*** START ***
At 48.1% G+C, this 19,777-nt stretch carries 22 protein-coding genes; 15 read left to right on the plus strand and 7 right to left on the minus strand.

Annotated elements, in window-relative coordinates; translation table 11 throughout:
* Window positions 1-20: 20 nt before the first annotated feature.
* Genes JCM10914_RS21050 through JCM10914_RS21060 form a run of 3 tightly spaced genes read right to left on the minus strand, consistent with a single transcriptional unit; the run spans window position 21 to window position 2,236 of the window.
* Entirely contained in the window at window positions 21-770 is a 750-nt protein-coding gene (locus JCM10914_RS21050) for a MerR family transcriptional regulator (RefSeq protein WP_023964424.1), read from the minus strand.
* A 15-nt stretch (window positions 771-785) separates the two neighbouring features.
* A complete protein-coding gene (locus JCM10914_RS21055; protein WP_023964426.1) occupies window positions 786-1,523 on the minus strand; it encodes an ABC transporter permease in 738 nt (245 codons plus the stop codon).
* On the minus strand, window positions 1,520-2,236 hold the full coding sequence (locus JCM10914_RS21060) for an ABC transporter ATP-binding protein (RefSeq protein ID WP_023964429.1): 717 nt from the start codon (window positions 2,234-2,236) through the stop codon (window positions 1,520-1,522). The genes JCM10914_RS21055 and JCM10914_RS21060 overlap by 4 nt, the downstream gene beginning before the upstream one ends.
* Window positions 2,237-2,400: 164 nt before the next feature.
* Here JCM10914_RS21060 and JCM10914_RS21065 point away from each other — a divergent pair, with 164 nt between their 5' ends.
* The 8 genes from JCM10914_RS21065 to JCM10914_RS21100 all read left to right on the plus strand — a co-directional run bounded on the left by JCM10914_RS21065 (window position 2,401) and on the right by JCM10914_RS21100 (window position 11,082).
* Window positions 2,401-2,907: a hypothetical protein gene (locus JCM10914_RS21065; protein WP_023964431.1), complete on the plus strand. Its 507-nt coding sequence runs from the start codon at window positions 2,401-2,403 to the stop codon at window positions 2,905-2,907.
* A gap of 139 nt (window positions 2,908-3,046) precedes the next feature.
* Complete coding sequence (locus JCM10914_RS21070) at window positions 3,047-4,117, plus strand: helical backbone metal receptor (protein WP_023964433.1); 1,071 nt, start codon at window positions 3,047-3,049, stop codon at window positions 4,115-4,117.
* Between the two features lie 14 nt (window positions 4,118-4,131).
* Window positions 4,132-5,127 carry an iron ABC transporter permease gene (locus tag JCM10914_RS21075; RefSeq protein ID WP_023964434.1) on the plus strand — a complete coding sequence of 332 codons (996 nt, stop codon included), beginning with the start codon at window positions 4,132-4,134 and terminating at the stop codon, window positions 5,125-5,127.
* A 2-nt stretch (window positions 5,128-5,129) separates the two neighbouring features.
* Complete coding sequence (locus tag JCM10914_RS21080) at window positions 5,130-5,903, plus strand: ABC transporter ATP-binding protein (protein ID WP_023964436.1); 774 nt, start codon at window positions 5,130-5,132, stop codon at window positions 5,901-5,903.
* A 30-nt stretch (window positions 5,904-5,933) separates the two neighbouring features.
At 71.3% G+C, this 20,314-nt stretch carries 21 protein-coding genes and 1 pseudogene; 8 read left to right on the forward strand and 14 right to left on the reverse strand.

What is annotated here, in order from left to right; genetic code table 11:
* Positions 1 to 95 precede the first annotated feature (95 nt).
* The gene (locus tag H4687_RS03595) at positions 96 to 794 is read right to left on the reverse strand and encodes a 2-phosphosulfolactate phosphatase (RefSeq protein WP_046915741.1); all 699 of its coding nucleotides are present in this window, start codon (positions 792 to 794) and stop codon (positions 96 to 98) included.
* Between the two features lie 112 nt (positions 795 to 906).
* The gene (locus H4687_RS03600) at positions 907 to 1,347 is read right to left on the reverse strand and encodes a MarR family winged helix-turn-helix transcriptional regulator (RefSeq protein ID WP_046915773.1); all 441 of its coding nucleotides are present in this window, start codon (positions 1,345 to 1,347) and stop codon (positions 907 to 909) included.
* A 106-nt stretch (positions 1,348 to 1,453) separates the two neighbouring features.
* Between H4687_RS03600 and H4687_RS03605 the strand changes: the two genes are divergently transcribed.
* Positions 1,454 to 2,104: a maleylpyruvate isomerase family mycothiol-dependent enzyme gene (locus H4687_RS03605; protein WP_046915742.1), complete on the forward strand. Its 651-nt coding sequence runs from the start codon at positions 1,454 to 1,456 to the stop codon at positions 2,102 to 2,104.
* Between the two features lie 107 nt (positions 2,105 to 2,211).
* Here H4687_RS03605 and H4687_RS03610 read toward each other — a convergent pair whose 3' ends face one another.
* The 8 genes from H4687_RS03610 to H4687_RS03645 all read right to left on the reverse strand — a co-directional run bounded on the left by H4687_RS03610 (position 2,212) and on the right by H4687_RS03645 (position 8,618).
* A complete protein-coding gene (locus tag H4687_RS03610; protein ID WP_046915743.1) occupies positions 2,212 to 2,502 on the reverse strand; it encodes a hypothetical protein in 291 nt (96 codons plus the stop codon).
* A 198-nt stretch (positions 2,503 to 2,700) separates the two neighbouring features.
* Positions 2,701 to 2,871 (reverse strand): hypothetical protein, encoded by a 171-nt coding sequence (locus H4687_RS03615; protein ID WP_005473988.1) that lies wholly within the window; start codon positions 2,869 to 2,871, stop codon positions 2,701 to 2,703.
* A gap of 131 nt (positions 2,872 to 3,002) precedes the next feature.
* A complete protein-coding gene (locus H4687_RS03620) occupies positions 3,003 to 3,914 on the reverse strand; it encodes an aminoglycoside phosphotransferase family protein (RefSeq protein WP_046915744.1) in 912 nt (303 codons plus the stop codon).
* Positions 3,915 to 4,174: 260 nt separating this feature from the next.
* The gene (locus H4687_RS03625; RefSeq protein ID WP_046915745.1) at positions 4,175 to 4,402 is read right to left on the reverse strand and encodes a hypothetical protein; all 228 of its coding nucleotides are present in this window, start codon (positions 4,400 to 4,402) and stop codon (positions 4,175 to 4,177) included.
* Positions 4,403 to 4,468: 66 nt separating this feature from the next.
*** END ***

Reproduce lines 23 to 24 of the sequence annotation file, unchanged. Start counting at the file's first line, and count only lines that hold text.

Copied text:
* The gene (locus tag H4687_RS03595) at positions 96 to 794 is read right to left on the reverse strand and encodes a 2-phosphosulfolactate phosphatase (RefSeq protein WP_046915741.1); all 699 of its coding nucleotides are present in this window, start codon (positions 792 to 794) and stop codon (positions 96 to 98) included.
* Between the two features lie 112 nt (positions 795 to 906).